Mead returned to this subject in one of his recent blog posts, where he argued that “it’s impossible to understand the popularity of ILS or Israel Lobby Syndrome (the belief that the organized, insistent power of American Jews as deployed through organizations like AIPAC is primarily responsible for American support of the Jewish state) without assigning a role to a lingering whiff of anti-Semitism in the American air.”

Unsurprisingly, this post generated quite a bit of controversy – or, as Mead put it so delicately when he recently commented on the reactions: it “was not universally popular”. Mead announced his intention to examine “the reasons why the United States supports Israel as much as we do”, and he has since written several additional posts on this subject.

However, he emphasized that there was “one difficult subject that needs to be addressed up front, and that issue is anti-Semitism.” While some of Mead’s subsequent observations refer to an American context, his identification of antisemitic themes and sentiments in debates about Israel could easily be drawn from what is published day in and day out on CiF, both above and below the line.

Mead starts out by noting that antisemitism has deep roots in western Christian history and that it is entirely unrealistic to claim that it has disappeared entirely or that it lives on only “in weirdo subcultures.” Therefore, Mead argues, it is rather suspicious “when people who loudly and implausibly assert that anti-Semitism isn’t a problem anymore make harsh and unbalanced criticisms about the world’s only Jewish state.”

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The CiF Routine

CiF-veterans knew what to expect when the Guardian published Harold Evans’ critique of the Goldstone report, which Evans condemned as “A moral atrocity”. Obviously, this sound verdict could only elicit howls of protest by the assorted antisemites and Israel-bashers who are drawn to Cif for their daily fix of “down-with-Israel” delirium.

And it was equally obvious that CiF wouldn’t wait long to provide what the crowds were clamoring for: The next day, Michael Lerner – excuse me: RABBI Michael Lerner – dismissed Evans’ piece as a “screed” and opined that the “global choir of ethical cretins who condemn Goldstone’s Gaza report do Israel no favours.” If you are offended by the “ethical cretins”, you simply demonstrate your inability to appreciate political correctness a la GWV, and in any case, Georgina Henry herself made an appearance to assure everyone that it wasn’t meant “to offend”, it was just “colloquial” and “general”, and the “Guardian’s style guide” (oh-la-la) would ponder the question just how stylish Rabbi Lerner’s general colloquialism/colloquial generalism really truly was.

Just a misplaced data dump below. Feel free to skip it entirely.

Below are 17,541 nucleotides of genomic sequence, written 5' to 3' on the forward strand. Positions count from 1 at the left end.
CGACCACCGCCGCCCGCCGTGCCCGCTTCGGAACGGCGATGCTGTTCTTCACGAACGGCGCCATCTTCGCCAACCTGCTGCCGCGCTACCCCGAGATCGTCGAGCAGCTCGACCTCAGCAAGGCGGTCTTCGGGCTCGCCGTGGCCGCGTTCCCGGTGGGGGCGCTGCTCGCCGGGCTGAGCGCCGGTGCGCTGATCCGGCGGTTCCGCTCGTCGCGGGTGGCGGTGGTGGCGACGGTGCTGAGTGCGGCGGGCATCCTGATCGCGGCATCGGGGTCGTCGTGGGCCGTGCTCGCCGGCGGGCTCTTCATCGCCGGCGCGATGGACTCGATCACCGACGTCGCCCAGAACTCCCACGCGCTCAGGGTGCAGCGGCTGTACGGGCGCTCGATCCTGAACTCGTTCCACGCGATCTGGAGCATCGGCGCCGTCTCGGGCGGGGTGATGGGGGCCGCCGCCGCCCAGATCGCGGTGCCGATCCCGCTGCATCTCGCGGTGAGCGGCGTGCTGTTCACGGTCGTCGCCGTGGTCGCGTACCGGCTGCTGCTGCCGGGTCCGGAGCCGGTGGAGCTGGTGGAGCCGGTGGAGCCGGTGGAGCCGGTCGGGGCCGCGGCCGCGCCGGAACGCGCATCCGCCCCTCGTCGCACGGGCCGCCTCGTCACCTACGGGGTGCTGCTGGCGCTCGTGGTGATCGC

Naturally, the commentariat adored the good Rabbi’s pious pc-stylishness, but just to be on the safe side and to really make up for allowing Evans to call a spade a spade, CiF also wheeled in none other than Richard Goldstone himself.

True to form, Goldstone opened his piece with the bold claim: “Five weeks after the release of the report of the fact-finding mission on Gaza, there has been no attempt by any of its critics to come to grips with its substance.” Well, it’s not the first time Goldstone makes a claim that would be kind of difficult to support by facts: Israel’s Ministry of Foreign Affairs has set up a website that perhaps doesn’t quite “come to grips” with the “substance” of the Goldstone report, but it does show that there isn’t all that much “substance” to it, and a group of bloggers have set up a website that offers many detailed and devastating rebuttals of Goldstone’s report from a variety of sources.

And then there is of course this authoritative verdict about the Goldstone report: “If this was a court of law, there would have been nothing proven.” Quite so.

Oh, you wonder who said this? Well, this is the eminently venerable (?) Judge Goldstone  judging the Goldstone report in a recent interview with the Forward…